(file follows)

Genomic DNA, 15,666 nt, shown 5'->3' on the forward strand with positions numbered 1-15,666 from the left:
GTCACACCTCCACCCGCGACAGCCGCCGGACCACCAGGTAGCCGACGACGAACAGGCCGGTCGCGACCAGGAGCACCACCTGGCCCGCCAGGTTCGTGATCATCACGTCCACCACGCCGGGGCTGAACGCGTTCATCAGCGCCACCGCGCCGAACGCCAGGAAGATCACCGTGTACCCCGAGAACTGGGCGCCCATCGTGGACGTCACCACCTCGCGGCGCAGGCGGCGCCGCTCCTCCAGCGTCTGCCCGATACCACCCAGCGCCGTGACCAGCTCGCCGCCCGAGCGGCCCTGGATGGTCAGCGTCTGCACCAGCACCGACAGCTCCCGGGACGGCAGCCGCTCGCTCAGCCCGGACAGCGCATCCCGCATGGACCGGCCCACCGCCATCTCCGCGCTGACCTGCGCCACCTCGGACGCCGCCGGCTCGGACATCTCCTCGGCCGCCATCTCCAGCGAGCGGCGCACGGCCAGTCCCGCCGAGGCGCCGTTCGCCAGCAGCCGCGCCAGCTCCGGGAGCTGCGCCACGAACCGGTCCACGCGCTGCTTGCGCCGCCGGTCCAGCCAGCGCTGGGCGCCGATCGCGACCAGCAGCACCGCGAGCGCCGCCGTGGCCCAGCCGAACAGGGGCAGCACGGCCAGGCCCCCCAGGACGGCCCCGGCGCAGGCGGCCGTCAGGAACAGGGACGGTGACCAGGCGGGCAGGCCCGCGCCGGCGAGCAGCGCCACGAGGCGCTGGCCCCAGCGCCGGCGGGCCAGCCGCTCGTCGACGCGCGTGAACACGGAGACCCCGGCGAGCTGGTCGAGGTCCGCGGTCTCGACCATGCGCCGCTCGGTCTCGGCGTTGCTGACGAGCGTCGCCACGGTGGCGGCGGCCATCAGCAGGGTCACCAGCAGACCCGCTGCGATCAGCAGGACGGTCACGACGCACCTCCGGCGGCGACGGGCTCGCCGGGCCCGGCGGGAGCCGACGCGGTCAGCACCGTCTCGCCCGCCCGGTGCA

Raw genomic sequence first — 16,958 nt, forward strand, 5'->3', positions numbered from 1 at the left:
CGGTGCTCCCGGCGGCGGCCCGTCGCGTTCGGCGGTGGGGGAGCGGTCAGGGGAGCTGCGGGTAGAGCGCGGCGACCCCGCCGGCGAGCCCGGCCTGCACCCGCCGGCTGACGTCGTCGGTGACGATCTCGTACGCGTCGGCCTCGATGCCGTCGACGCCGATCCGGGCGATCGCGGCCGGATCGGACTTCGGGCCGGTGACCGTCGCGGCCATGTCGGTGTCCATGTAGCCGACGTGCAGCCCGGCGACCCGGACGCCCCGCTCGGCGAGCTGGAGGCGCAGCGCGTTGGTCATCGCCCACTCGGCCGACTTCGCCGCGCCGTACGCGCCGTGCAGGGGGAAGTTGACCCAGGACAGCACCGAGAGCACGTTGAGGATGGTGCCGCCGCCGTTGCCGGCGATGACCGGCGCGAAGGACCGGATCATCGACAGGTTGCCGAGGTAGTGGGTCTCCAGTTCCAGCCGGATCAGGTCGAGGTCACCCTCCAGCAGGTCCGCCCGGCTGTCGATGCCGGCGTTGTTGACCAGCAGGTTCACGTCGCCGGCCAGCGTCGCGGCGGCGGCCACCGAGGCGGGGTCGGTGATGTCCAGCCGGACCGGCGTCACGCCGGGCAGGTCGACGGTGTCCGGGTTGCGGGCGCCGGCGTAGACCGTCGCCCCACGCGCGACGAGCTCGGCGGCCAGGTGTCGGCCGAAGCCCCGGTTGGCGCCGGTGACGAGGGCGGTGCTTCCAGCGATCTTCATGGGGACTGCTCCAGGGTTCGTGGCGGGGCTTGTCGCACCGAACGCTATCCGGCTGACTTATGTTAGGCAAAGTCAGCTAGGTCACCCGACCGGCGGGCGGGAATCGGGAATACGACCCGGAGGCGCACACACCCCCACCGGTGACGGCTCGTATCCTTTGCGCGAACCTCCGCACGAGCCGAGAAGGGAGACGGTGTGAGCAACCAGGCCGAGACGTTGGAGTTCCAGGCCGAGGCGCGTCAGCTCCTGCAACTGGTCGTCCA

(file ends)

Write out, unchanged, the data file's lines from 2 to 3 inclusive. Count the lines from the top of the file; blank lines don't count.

GTCACACCTCCACCCGCGACAGCCGCCGGACCACCAGGTAGCCGACGACGAACAGGCCGGTCGCGACCAGGAGCACCACCTGGCCCGCCAGGTTCGTGATCATCACGTCCACCACGCCGGGGCTGAACGCGTTCATCAGCGCCACCGCGCCGAACGCCAGGAAGATCACCGTGTACCCCGAGAACTGGGCGCCCATCGTGGACGTCACCACCTCGCGGCGCAGGCGGCGCCGCTCCTCCAGCGTCTGCCCGATACCACCCAGCGCCGTGACCAGCTCGCCGCCCGAGCGGCCCTGGATGGTCAGCGTCTGCACCAGCACCGACAGCTCCCGGGACGGCAGCCGCTCGCTCAGCCCGGACAGCGCATCCCGCATGGACCGGCCCACCGCCATCTCCGCGCTGACCTGCGCCACCTCGGACGCCGCCGGCTCGGACATCTCCTCGGCCGCCATCTCCAGCGAGCGGCGCACGGCCAGTCCCGCCGAGGCGCCGTTCGCCAGCAGCCGCGCCAGCTCCGGGAGCTGCGCCACGAACCGGTCCACGCGCTGCTTGCGCCGCCGGTCCAGCCAGCGCTGGGCGCCGATCGCGACCAGCAGCACCGCGAGCGCCGCCGTGGCCCAGCCGAACAGGGGCAGCACGGCCAGGCCCCCCAGGACGGCCCCGGCGCAGGCGGCCGTCAGGAACAGGGACGGTGACCAGGCGGGCAGGCCCGCGCCGGCGAGCAGCGCCACGAGGCGCTGGCCCCAGCGCCGGCGGGCCAGCCGCTCGTCGACGCGCGTGAACACGGAGACCCCGGCGAGCTGGTCGAGGTCCGCGGTCTCGACCATGCGCCGCTCGGTCTCGGCGTTGCTGACGAGCGTCGCCACGGTGGCGGCGGCCATCAGCAGGGTCACCAGCAGACCCGCTGCGATCAGCAGGACGGTCACGACGCACCTCCGGCGGCGACGGGCTCGCCGGGCCCGGCGGGAGCCGACGCGGTCAGCACCGTCTCGCCCGCCCGGTGCA

Raw genomic sequence first — 16,958 nt, forward strand, 5'->3', positions numbered from 1 at the left: